Big Boi Carries On
And so, at least until André 3000 experiences a change of heart, Big Boi has carried on as a reluctant solo artist. And he’s made the best of the situation. Recorded at the same Stankonia Recording Studio that birthed Outkast’s records, with many of the same backing singers and players, his 2010 solo debut Sir Lucious Left Foot: The Son of Chico Dusty was as inventive and mirthful as Outkast’s finest output, an album that could proudly stand alongside Aquemini or Stankonia. And if his new Vicious Lies and Dangerous Rumors isn’t up to the Outkast standard—and let’s be blunt here; it’s not—it at least finds him taking chances he probably never could have with André, partnering with unlikely indie and electronic musicians including Little Dragon and Phantogram, who each appear on two or three tracks. The less said about “Shoes for Running,” the bad-as-it-sounds collaboration with the snot-punk band Wavves, the better. At its best, though, the album conveys a real thrill of discovery, as Big Boi looks beyond his usual funk/soul comfort zone and revels in the realization that no sound is off limits.
Big Boi didn’t consciously set out to make such an exploratory record. “It’s just the way it turned out,” he explains. “Recording is an experimentation process, and you never know where the groove’s gonna take you, but it worked out. I was loving it; it’s those surprises that keep me excited about making music.” He calls his collaborations with Phantogram and Little Dragon “some of the purest forms of music making, because they actually came down to Stankonia and camped out for a week at a time. We were together day in and day out. We were just jamming so hard it was like, ‘OK, let’s keep this up, let’s keep this going.’”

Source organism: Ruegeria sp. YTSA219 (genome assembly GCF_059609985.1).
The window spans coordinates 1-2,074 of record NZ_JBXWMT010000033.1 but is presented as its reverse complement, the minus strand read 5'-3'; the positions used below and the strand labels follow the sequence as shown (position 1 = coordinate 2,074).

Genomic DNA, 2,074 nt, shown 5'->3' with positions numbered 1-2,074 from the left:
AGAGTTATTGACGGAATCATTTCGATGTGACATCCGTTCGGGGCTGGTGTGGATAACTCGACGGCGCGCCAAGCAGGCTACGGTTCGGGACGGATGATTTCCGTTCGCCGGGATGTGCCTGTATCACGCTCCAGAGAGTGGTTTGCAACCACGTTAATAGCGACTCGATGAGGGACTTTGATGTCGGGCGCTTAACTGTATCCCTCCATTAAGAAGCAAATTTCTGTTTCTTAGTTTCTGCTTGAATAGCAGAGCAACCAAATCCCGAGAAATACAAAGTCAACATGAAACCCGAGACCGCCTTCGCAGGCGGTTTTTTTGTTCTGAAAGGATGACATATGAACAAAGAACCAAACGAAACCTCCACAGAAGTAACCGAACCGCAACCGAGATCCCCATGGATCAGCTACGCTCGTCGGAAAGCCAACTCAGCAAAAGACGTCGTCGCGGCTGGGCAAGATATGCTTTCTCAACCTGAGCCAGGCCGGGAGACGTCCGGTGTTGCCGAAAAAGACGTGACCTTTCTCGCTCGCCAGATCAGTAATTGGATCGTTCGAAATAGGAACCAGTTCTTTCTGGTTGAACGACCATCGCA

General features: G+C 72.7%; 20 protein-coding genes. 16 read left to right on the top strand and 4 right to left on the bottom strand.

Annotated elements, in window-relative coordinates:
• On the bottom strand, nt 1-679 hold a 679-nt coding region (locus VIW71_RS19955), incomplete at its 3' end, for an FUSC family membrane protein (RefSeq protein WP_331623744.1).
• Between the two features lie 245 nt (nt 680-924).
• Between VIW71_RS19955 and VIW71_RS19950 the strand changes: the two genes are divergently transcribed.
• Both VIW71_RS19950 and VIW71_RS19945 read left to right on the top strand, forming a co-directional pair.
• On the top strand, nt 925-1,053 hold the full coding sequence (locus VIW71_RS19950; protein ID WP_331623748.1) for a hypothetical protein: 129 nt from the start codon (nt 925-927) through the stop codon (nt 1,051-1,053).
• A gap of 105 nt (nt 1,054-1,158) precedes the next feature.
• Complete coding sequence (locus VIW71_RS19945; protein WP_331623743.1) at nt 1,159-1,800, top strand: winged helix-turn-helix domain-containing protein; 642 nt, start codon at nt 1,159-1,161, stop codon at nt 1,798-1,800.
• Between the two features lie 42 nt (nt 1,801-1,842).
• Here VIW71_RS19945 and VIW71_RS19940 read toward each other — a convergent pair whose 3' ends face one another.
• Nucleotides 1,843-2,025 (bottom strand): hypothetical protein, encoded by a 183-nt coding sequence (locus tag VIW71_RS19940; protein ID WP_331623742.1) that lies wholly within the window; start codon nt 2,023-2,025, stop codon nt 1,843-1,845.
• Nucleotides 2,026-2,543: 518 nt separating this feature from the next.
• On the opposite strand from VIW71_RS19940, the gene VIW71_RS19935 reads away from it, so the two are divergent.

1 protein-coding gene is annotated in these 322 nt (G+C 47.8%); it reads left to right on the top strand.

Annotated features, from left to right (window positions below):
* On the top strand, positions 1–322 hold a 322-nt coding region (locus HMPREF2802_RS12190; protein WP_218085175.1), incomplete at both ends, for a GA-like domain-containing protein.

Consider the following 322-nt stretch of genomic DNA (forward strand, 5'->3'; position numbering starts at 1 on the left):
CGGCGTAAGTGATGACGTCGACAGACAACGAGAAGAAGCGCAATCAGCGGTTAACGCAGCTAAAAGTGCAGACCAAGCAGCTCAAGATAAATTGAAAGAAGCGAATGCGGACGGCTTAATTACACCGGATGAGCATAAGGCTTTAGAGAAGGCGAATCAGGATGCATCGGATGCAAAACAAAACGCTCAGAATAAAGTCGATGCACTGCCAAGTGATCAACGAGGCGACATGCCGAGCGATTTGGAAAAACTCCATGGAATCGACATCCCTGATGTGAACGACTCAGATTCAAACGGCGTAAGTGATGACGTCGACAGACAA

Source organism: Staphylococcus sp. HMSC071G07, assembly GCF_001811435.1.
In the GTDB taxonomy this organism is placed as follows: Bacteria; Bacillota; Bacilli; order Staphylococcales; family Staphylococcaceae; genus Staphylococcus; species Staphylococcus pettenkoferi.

Asked if he thinks he’ll work with those artists again, Big Boi answers with a quick and decisive “Oh yeah,” and it’s a safe bet that he’ll follow through with those plans. His career has been defined by loyalty. That trait explains why he has continued to carry the Outkast torch, even as his other half has done so much to divorce himself from the duo. It explains why Sleepy Brown will always have a feature on every album he releases, even though there are plenty of other singers who would love the opportunity. And it explains why he’s sharing his current tour with Killer Mike, who once escalated a very public feud with Big Boi following some business disagreements five years ago. Big Boi now dismisses that falling out as “just a little something that wasn’t really nothing.” Even if it was something at the time, though, he doesn’t particularly seem like the type to hold grudges.
And so with his longtime collaborator Killer Mike—who is currently riding high off of a career-defining album, last year’s magnificently vital R.A.P. Music—Big Boi is hitting the road for a lengthy tour, backed by his usual band. “We’ve got the full band with us: drums, keyboards, background singers, guitars,” he says. “These are the guys that’ve been playing on our music since day one. They know all the music so it’s not so programmed to track. We can venture off and do all sorts of fun stuff since they know the sound. That’s always been the thing; we’ve always got the band with us.” And should André ever decide to return home to Outkast, Big Boi and that band will be right there waiting for him, ready to pick up where they left off.
Big Boi and Killer Mike play the Rave on Friday, May 3, at 8 p.m.